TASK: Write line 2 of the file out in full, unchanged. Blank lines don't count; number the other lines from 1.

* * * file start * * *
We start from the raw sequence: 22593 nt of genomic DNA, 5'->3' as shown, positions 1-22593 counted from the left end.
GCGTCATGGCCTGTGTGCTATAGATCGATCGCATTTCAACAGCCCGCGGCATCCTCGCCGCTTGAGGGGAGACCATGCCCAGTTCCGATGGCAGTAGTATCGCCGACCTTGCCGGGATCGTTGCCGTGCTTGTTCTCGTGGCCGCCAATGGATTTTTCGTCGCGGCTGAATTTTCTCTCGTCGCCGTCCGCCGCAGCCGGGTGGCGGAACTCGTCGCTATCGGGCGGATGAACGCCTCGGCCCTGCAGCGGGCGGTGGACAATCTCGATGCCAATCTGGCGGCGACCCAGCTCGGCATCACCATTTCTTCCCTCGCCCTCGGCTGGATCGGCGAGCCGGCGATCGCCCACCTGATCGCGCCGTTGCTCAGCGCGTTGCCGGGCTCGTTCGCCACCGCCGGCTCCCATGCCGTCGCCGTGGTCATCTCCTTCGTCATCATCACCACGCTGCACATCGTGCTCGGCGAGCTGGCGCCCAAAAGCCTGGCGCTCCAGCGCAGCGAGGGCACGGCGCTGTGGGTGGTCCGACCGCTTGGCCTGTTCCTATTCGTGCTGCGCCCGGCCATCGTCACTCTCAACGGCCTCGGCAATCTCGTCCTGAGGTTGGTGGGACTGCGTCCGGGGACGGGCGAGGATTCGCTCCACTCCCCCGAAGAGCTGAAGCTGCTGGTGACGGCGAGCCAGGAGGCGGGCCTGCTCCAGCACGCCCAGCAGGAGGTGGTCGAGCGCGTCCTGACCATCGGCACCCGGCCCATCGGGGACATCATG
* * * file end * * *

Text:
GCGTCATGGCCTGTGTGCTATAGATCGATCGCATTTCAACAGCCCGCGGCATCCTCGCCGCTTGAGGGGAGACCATGCCCAGTTCCGATGGCAGTAGTATCGCCGACCTTGCCGGGATCGTTGCCGTGCTTGTTCTCGTGGCCGCCAATGGATTTTTCGTCGCGGCTGAATTTTCTCTCGTCGCCGTCCGCCGCAGCCGGGTGGCGGAACTCGTCGCTATCGGGCGGATGAACGCCTCGGCCCTGCAGCGGGCGGTGGACAATCTCGATGCCAATCTGGCGGCGACCCAGCTCGGCATCACCATTTCTTCCCTCGCCCTCGGCTGGATCGGCGAGCCGGCGATCGCCCACCTGATCGCGCCGTTGCTCAGCGCGTTGCCGGGCTCGTTCGCCACCGCCGGCTCCCATGCCGTCGCCGTGGTCATCTCCTTCGTCATCATCACCACGCTGCACATCGTGCTCGGCGAGCTGGCGCCCAAAAGCCTGGCGCTCCAGCGCAGCGAGGGCACGGCGCTGTGGGTGGTCCGACCGCTTGGCCTGTTCCTATTCGTGCTGCGCCCGGCCATCGTCACTCTCAACGGCCTCGGCAATCTCGTCCTGAGGTTGGTGGGACTGCGTCCGGGGACGGGCGAGGATTCGCTCCACTCCCCCGAAGAGCTGAAGCTGCTGGTGACGGCGAGCCAGGAGGCGGGCCTGCTCCAGCACGCCCAGCAGGAGGTGGTCGAGCGCGTCCTGACCATCGGCACCCGGCCCATCGGGGACATCATG